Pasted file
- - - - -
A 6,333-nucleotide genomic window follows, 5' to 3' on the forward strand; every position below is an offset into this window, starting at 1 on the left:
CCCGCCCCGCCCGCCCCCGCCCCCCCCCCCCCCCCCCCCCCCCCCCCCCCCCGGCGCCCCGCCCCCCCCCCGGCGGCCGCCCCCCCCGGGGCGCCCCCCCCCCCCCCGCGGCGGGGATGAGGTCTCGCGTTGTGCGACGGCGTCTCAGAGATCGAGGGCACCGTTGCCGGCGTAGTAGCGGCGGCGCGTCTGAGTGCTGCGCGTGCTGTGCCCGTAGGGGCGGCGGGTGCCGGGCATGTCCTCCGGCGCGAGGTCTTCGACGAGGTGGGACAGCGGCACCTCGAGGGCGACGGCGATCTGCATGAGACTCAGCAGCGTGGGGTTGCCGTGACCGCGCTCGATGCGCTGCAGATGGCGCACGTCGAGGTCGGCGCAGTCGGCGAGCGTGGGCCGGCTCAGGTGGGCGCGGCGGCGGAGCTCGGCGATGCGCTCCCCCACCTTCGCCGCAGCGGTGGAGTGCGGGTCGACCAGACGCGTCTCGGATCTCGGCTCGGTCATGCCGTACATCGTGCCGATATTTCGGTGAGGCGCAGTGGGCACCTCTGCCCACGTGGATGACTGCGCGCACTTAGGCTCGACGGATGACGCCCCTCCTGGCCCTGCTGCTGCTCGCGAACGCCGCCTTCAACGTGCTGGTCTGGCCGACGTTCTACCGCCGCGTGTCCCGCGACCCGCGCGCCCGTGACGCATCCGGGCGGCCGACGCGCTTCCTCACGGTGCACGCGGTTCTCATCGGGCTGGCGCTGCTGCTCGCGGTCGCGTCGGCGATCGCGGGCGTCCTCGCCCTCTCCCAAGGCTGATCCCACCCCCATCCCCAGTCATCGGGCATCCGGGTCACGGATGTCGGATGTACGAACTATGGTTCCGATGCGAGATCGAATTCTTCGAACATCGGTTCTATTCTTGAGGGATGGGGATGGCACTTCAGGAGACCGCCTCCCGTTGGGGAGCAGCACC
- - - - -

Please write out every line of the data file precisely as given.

A 6,333-nucleotide genomic window follows, 5' to 3' on the forward strand; every position below is an offset into this window, starting at 1 on the left:
CCCGCCCCGCCCGCCCCCGCCCCCCCCCCCCCCCCCCCCCCCCCCCCCCCCCGGCGCCCCGCCCCCCCCCCGGCGGCCGCCCCCCCCGGGGCGCCCCCCCCCCCCCCGCGGCGGGGATGAGGTCTCGCGTTGTGCGACGGCGTCTCAGAGATCGAGGGCACCGTTGCCGGCGTAGTAGCGGCGGCGCGTCTGAGTGCTGCGCGTGCTGTGCCCGTAGGGGCGGCGGGTGCCGGGCATGTCCTCCGGCGCGAGGTCTTCGACGAGGTGGGACAGCGGCACCTCGAGGGCGACGGCGATCTGCATGAGACTCAGCAGCGTGGGGTTGCCGTGACCGCGCTCGATGCGCTGCAGATGGCGCACGTCGAGGTCGGCGCAGTCGGCGAGCGTGGGCCGGCTCAGGTGGGCGCGGCGGCGGAGCTCGGCGATGCGCTCCCCCACCTTCGCCGCAGCGGTGGAGTGCGGGTCGACCAGACGCGTCTCGGATCTCGGCTCGGTCATGCCGTACATCGTGCCGATATTTCGGTGAGGCGCAGTGGGCACCTCTGCCCACGTGGATGACTGCGCGCACTTAGGCTCGACGGATGACGCCCCTCCTGGCCCTGCTGCTGCTCGCGAACGCCGCCTTCAACGTGCTGGTCTGGCCGACGTTCTACCGCCGCGTGTCCCGCGACCCGCGCGCCCGTGACGCATCCGGGCGGCCGACGCGCTTCCTCACGGTGCACGCGGTTCTCATCGGGCTGGCGCTGCTGCTCGCGGTCGCGTCGGCGATCGCGGGCGTCCTCGCCCTCTCCCAAGGCTGATCCCACCCCCATCCCCAGTCATCGGGCATCCGGGTCACGGATGTCGGATGTACGAACTATGGTTCCGATGCGAGATCGAATTCTTCGAACATCGGTTCTATTCTTGAGGGATGGGGATGGCACTTCAGGAGACCGCCTCCCGTTGGGGAGCAGCACC